Researchers recently uncovered a new variant of the notorious Phobos ransomware. This latest iteration sets itself apart by attempting to frame the well-known malware-sharing collective VX-Underground.
Experts believe this deceit is meant to throw victims and cybersecurity investigators off the trail of the true culprits.
Launched in 2018, Phobos is thought to have evolved from the Crysis ransomware family. The operation is split into two groups: one that holds the master decryption key and manages the ransomware's development and another consisting of affiliates responsible for breaching networks and encrypting devices.
While Phobos has been active for several years, it has yet to achieve the notoriety or success of other major ransomware operations, often refraining from high-profile attacks or exorbitant ransom demands.
The latest discovery, by a ransomware hunter known as PCrisk, reveals a novel Phobos variant that specifically frames VX-Underground.
During encryption, this variant appends a unique suffix to files,
.id[[unique_id].[[email protected]].VXUG, directly implicating VX-Underground. Additionally, ransom notes placed on infected machines further attempt to mislead victims into believing VX-Underground is responsible.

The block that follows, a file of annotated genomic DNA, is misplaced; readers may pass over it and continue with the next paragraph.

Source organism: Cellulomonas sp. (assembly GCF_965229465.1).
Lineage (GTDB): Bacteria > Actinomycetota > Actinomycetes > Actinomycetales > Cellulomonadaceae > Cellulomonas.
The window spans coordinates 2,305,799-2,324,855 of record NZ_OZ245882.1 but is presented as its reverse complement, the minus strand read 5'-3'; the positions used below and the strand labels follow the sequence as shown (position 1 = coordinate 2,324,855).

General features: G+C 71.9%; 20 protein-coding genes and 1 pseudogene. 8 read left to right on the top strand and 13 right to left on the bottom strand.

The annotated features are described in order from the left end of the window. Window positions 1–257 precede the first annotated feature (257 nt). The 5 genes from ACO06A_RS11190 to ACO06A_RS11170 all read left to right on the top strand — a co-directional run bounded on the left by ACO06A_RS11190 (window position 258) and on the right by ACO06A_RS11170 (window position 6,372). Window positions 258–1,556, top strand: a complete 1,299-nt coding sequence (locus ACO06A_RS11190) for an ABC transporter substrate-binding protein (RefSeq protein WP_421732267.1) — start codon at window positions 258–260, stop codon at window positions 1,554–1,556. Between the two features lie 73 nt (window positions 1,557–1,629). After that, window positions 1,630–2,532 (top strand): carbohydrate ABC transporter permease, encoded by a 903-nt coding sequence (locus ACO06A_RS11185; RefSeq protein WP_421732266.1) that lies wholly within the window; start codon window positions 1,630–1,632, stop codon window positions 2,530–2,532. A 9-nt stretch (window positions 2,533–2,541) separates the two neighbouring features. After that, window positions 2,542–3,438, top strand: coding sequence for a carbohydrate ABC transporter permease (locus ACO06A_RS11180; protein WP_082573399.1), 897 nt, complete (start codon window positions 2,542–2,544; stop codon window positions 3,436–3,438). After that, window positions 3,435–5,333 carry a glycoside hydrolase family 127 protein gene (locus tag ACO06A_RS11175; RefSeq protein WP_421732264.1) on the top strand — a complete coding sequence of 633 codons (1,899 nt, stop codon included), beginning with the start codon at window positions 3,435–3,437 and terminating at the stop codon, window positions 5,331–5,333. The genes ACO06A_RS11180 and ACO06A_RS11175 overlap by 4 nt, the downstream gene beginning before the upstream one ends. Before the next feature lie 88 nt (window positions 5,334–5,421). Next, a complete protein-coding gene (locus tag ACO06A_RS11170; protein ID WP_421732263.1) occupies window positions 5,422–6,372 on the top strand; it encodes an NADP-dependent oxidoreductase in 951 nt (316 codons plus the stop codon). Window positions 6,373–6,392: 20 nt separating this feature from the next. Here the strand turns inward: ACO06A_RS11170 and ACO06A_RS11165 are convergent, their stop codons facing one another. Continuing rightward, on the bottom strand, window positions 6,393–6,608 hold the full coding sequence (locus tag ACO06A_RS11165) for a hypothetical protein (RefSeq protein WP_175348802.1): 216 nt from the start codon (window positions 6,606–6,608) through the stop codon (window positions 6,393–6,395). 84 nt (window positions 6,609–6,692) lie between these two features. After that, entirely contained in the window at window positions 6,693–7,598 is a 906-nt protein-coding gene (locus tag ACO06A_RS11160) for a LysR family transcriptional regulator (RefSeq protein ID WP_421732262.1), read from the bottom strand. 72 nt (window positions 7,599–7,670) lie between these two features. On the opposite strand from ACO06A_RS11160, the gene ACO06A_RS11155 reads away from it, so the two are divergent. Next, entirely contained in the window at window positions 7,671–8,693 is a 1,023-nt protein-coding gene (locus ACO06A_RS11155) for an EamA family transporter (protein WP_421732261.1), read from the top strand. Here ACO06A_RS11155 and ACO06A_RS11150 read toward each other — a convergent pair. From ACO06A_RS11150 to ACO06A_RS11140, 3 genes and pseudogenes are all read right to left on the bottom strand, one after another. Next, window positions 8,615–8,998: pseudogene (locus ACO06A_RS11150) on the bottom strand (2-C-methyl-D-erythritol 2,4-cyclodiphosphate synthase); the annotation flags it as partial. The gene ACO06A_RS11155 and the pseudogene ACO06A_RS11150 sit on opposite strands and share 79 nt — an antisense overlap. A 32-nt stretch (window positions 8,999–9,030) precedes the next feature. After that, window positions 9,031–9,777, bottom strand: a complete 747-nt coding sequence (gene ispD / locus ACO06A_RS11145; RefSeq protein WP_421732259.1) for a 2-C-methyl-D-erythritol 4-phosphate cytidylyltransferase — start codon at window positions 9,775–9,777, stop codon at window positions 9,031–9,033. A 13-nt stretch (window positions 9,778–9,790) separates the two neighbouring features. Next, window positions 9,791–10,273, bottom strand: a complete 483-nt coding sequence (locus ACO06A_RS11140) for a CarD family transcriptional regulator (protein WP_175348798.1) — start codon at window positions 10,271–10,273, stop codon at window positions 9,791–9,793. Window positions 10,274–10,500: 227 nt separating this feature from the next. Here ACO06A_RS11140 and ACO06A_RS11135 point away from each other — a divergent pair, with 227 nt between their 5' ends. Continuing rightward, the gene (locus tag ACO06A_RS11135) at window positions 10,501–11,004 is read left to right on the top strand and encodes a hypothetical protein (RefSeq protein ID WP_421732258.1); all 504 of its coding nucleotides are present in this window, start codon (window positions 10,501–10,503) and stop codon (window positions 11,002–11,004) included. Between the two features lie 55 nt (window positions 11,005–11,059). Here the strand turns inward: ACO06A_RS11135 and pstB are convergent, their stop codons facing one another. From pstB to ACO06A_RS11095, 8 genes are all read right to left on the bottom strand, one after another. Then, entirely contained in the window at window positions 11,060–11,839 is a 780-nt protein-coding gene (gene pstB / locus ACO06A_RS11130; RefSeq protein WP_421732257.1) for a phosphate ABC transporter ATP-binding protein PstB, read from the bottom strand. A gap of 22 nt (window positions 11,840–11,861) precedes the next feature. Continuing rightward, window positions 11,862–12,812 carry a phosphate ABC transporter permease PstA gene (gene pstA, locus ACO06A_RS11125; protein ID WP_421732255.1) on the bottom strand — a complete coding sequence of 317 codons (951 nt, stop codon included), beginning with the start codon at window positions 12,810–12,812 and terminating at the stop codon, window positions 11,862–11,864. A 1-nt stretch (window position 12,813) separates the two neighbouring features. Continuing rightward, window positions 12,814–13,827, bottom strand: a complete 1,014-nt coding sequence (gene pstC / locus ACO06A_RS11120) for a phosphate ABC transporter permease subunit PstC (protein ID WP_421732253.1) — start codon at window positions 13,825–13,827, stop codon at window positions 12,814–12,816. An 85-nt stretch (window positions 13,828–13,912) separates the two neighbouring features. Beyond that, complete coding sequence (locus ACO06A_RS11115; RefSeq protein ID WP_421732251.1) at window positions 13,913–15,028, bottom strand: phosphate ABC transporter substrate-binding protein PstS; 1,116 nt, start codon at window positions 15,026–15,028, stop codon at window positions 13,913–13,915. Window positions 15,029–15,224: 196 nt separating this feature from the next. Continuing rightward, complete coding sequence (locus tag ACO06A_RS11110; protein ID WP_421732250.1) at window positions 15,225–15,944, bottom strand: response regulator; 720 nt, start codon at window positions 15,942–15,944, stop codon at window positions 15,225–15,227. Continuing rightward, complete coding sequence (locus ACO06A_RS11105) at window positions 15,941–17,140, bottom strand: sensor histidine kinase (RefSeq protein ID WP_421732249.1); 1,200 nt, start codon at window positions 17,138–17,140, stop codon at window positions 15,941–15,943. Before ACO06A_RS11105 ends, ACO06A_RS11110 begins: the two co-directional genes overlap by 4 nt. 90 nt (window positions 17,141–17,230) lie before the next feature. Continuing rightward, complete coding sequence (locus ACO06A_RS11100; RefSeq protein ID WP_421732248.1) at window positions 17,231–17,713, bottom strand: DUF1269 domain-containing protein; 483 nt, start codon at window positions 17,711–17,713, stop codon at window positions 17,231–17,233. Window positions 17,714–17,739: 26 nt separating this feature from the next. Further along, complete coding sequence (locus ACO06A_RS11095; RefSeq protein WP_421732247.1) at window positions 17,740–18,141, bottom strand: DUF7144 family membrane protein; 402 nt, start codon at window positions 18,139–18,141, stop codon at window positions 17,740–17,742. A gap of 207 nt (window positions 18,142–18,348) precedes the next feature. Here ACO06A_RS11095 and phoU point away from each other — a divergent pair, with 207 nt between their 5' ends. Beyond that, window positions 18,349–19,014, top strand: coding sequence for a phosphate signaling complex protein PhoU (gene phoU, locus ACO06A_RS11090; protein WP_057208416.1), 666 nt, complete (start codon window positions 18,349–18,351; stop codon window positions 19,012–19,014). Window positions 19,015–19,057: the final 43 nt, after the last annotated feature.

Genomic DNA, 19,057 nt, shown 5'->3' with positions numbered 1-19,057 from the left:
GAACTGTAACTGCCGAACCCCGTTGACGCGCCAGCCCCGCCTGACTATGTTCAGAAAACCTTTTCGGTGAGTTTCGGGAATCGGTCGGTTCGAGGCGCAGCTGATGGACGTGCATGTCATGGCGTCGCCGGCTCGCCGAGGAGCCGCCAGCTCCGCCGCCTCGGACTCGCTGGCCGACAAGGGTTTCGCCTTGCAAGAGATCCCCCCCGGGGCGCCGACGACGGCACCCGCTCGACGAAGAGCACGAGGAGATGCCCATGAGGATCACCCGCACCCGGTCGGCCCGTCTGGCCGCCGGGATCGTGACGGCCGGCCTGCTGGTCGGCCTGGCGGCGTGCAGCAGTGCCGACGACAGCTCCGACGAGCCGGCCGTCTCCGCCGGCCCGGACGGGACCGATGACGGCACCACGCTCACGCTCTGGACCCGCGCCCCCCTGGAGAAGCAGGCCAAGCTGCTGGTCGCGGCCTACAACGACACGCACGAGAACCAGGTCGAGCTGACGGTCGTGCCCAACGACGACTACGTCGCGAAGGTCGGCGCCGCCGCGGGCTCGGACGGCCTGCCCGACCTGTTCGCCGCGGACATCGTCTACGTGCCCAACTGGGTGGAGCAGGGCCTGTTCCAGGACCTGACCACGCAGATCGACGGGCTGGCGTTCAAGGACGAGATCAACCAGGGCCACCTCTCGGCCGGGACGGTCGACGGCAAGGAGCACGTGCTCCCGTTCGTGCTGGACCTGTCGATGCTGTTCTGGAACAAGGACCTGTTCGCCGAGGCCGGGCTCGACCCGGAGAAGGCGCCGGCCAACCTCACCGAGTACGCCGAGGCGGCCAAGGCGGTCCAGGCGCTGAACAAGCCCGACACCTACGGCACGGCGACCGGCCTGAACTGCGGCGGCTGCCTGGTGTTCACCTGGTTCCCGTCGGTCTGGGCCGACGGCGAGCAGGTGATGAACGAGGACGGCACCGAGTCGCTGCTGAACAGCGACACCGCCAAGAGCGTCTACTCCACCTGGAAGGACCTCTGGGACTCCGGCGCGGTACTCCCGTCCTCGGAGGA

The ransom note, titled
Buy Black Mass Volume II.txt, playfully references VX-Underground's Black Mass book. The note states:
!!! All of your files are encrypted !!!
To decrypt them send e-mail to this address: [email protected].
If we don't answer in 48h., send message to this twitter: @vxunderground
and no the decryption password is not 'infected'.
A secondary HTA file with the same name carries a standard Phobos ransom note but is customized with VX-Underground's logo and contact information, furthering the illusion.
Implementing robust cybersecurity practices is strongly recommended to defend against ransomware and other digital threats. These include regularly updating software and operating systems, using dedicated security software such as Bitdefender Ultimate Security, and educating employees about phishing and other common attack vectors.
Regular backups of critical data, preferably offsite or in a secure cloud environment, are also crucial for recovery after an attack. Vigilance and proactive security measures are critical to safeguarding against evolving digital threats.